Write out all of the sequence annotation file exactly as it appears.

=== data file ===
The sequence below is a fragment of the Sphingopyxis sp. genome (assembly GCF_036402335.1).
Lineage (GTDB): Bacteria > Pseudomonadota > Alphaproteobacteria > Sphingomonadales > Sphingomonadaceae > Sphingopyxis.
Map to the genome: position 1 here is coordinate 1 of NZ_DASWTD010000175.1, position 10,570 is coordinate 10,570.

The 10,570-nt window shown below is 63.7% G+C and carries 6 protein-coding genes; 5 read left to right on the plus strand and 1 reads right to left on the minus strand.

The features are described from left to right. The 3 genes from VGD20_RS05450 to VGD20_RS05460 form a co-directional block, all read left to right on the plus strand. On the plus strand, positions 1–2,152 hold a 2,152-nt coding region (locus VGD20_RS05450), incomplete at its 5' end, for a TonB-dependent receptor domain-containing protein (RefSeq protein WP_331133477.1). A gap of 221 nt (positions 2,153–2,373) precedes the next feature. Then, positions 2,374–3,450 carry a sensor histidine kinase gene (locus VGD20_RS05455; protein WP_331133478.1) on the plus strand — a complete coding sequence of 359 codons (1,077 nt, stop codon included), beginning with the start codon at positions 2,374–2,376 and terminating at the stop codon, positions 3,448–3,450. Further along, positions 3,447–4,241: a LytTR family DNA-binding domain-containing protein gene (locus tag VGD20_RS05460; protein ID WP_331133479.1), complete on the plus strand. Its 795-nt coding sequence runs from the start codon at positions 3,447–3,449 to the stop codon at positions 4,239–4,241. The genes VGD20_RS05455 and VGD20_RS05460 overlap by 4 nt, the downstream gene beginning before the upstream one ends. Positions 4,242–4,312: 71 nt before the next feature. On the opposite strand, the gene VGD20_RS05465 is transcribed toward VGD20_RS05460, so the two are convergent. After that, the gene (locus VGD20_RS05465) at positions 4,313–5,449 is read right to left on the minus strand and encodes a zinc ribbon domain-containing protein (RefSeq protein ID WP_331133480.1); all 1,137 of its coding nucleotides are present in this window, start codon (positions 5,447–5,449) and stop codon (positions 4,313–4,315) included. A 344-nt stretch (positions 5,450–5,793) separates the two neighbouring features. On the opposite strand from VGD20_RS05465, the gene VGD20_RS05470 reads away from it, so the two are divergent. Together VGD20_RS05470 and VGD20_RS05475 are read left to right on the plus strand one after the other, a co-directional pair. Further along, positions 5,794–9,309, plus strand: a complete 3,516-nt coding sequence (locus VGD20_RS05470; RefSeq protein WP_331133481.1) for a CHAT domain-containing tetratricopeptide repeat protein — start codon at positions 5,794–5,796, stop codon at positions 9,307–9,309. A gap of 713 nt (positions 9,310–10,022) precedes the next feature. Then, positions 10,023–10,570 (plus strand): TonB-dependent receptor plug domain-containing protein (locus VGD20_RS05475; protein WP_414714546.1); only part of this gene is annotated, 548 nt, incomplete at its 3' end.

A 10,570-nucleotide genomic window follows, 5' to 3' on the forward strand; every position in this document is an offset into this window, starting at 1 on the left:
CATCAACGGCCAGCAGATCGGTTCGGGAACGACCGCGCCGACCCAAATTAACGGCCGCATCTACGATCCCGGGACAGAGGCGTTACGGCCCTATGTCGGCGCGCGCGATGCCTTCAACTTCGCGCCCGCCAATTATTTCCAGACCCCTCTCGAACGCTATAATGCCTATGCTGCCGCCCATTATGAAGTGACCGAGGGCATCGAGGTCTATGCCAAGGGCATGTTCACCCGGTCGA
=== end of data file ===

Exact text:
The sequence below is a fragment of the Sphingopyxis sp. genome (assembly GCF_036402335.1).
Lineage (GTDB): Bacteria > Pseudomonadota > Alphaproteobacteria > Sphingomonadales > Sphingomonadaceae > Sphingopyxis.
Map to the genome: position 1 here is coordinate 1 of NZ_DASWTD010000175.1, position 10,570 is coordinate 10,570.

The 10,570-nt window shown below is 63.7% G+C and carries 6 protein-coding genes; 5 read left to right on the plus strand and 1 reads right to left on the minus strand.

The features are described from left to right. The 3 genes from VGD20_RS05450 to VGD20_RS05460 form a co-directional block, all read left to right on the plus strand. On the plus strand, positions 1–2,152 hold a 2,152-nt coding region (locus VGD20_RS05450), incomplete at its 5' end, for a TonB-dependent receptor domain-containing protein (RefSeq protein WP_331133477.1). A gap of 221 nt (positions 2,153–2,373) precedes the next feature. Then, positions 2,374–3,450 carry a sensor histidine kinase gene (locus VGD20_RS05455; protein WP_331133478.1) on the plus strand — a complete coding sequence of 359 codons (1,077 nt, stop codon included), beginning with the start codon at positions 2,374–2,376 and terminating at the stop codon, positions 3,448–3,450. Further along, positions 3,447–4,241: a LytTR family DNA-binding domain-containing protein gene (locus tag VGD20_RS05460; protein ID WP_331133479.1), complete on the plus strand. Its 795-nt coding sequence runs from the start codon at positions 3,447–3,449 to the stop codon at positions 4,239–4,241. The genes VGD20_RS05455 and VGD20_RS05460 overlap by 4 nt, the downstream gene beginning before the upstream one ends. Positions 4,242–4,312: 71 nt before the next feature. On the opposite strand, the gene VGD20_RS05465 is transcribed toward VGD20_RS05460, so the two are convergent. After that, the gene (locus VGD20_RS05465) at positions 4,313–5,449 is read right to left on the minus strand and encodes a zinc ribbon domain-containing protein (RefSeq protein ID WP_331133480.1); all 1,137 of its coding nucleotides are present in this window, start codon (positions 5,447–5,449) and stop codon (positions 4,313–4,315) included. A 344-nt stretch (positions 5,450–5,793) separates the two neighbouring features. On the opposite strand from VGD20_RS05465, the gene VGD20_RS05470 reads away from it, so the two are divergent. Together VGD20_RS05470 and VGD20_RS05475 are read left to right on the plus strand one after the other, a co-directional pair. Further along, positions 5,794–9,309, plus strand: a complete 3,516-nt coding sequence (locus VGD20_RS05470; RefSeq protein WP_331133481.1) for a CHAT domain-containing tetratricopeptide repeat protein — start codon at positions 5,794–5,796, stop codon at positions 9,307–9,309. A gap of 713 nt (positions 9,310–10,022) precedes the next feature. Then, positions 10,023–10,570 (plus strand): TonB-dependent receptor plug domain-containing protein (locus VGD20_RS05475; protein WP_414714546.1); only part of this gene is annotated, 548 nt, incomplete at its 3' end.

A 10,570-nucleotide genomic window follows, 5' to 3' on the forward strand; every position in this document is an offset into this window, starting at 1 on the left:
CATCAACGGCCAGCAGATCGGTTCGGGAACGACCGCGCCGACCCAAATTAACGGCCGCATCTACGATCCCGGGACAGAGGCGTTACGGCCCTATGTCGGCGCGCGCGATGCCTTCAACTTCGCGCCCGCCAATTATTTCCAGACCCCTCTCGAACGCTATAATGCCTATGCTGCCGCCCATTATGAAGTGACCGAGGGCATCGAGGTCTATGCCAAGGGCATGTTCACCCGGTCGA